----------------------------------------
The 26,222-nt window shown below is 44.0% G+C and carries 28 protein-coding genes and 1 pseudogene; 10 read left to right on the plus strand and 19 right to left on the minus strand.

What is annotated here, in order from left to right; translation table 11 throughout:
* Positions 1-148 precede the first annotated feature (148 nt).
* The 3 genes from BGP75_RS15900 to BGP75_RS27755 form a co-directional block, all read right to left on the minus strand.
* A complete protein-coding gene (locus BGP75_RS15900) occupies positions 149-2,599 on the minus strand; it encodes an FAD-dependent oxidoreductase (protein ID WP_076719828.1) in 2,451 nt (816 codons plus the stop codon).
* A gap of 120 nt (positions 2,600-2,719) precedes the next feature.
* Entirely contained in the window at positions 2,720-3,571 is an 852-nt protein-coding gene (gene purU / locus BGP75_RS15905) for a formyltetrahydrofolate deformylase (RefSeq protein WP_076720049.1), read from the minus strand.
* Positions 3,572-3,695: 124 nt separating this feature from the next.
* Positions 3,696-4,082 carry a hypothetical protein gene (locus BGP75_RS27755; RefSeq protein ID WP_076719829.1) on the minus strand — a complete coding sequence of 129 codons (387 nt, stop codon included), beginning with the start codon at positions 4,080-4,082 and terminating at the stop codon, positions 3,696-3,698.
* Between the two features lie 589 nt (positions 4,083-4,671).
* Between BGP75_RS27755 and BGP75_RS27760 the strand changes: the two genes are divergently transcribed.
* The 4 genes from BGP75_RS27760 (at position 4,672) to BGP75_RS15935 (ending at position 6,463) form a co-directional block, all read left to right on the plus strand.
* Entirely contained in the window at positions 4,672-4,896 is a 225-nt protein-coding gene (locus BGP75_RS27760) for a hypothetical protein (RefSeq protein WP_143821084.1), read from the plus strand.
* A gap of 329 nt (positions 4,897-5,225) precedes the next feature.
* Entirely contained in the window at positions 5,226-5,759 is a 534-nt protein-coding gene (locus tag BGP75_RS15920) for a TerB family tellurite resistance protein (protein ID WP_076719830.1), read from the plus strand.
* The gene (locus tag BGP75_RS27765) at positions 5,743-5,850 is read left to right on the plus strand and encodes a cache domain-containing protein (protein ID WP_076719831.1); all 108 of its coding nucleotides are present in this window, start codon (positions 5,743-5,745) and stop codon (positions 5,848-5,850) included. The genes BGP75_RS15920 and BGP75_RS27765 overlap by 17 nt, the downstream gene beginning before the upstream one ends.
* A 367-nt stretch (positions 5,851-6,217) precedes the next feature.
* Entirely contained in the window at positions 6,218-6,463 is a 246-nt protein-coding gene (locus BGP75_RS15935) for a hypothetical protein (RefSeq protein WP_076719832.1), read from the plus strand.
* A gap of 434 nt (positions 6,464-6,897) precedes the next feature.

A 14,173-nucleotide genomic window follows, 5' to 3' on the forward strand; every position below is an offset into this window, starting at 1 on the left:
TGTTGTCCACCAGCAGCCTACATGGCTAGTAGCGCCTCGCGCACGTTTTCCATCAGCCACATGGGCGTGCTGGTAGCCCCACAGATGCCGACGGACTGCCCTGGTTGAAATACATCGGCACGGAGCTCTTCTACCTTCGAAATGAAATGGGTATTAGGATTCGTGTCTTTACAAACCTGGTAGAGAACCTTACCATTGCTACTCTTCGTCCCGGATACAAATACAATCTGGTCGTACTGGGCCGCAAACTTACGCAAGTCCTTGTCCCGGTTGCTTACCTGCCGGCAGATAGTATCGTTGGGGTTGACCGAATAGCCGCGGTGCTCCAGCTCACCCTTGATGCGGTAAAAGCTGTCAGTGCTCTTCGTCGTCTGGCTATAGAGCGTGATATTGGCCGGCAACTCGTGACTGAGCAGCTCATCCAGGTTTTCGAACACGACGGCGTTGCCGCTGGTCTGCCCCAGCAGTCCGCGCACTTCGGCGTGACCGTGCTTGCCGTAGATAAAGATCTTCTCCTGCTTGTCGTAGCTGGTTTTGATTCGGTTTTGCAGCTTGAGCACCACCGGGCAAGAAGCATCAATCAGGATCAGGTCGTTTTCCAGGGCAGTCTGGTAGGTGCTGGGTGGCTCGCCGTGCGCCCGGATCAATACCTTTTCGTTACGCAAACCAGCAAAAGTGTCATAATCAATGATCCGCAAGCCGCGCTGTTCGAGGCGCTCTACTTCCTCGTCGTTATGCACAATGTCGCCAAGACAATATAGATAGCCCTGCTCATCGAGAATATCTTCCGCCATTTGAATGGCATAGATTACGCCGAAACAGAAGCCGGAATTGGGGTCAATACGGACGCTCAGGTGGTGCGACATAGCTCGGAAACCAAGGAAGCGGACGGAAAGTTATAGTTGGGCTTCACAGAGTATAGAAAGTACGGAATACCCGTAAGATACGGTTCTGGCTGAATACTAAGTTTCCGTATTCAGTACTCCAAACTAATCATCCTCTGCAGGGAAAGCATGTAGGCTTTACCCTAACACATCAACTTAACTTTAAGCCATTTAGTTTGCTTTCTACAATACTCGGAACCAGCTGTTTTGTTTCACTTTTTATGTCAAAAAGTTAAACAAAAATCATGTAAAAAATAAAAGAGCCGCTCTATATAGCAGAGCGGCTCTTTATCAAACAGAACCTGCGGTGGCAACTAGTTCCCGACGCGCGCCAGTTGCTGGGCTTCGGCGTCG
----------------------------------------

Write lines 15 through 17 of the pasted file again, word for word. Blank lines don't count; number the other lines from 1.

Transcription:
* Entirely contained in the window at positions 5,226-5,759 is a 534-nt protein-coding gene (locus tag BGP75_RS15920) for a TerB family tellurite resistance protein (protein ID WP_076719830.1), read from the plus strand.
* The gene (locus tag BGP75_RS27765) at positions 5,743-5,850 is read left to right on the plus strand and encodes a cache domain-containing protein (protein ID WP_076719831.1); all 108 of its coding nucleotides are present in this window, start codon (positions 5,743-5,745) and stop codon (positions 5,848-5,850) included. The genes BGP75_RS15920 and BGP75_RS27765 overlap by 17 nt, the downstream gene beginning before the upstream one ends.
* A 367-nt stretch (positions 5,851-6,217) precedes the next feature.